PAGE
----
Fundamentalists know too much. They can tell you exactly what God has told them. They know the “truth” at least as they perceive the truth through their faith.
For the rest of us, moments that we are with God allow us to understand how little we know about God. God experiences make the world bigger and not smaller. The doors of infinity open after our experience with the divine. We are speechless because we are so filled with godliness.
Fundamentalist faith of any sort is a challenge to the “can-do” spirit of America. When one believes that God has told him or her “truth” he or she has no reason to question any further. One who believes that the world was created in seven days will out of hand reject evolution, even though science points to its correctness. In like manner one who believes that human life begins at conception will forbid stem cell research and with it life giving cures to many with crippling disease. When Global Warming is identified as a religious issue and rejected because of that, dogma puts the whole world in danger.
Those who believe that white people are superior to black people or those who believe that their religion allows them hope of salvation but deny that hope to others allow awful types or racism and segregation and hate into the world.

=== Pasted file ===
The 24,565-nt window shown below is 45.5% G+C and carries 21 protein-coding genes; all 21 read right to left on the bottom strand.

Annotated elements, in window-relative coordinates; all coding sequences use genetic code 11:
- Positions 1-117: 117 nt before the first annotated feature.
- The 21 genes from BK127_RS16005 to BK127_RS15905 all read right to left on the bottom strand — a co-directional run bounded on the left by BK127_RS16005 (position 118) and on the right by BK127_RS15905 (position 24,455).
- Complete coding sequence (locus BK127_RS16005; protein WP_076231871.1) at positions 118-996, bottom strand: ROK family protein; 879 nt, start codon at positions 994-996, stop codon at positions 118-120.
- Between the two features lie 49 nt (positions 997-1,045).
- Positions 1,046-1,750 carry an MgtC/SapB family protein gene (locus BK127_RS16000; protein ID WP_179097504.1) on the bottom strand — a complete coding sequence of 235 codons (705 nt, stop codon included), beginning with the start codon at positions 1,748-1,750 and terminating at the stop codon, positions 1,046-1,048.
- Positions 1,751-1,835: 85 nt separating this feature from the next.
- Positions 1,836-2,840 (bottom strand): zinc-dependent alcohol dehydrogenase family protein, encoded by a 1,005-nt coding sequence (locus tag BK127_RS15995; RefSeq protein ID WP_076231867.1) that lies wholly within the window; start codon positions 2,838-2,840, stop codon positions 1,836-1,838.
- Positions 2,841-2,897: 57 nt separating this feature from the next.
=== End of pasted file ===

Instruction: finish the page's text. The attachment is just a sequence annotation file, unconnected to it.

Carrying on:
The worst part of dogma in America is the destruction of the “can-do” philosophy which has made America great. We used to think that we could do anything, and we could. We led the world in so many areas. Sadly antiquated religious values have put a halt to much of that “can-do” spirit and have drained creativity and the ability of Americans to solve problems we face and the world faces.
Religion should teach us values, but it must not stem our creativity and “can-do” spirit. Dogma, which is man made, cannot take the place of science.
Ecumenical Outlook is a column of reflection open to the leaders of Verona’s houses of worship. Rabbi Aaron Kriegel is the leader of Congregation Beth Ahm of West Essex.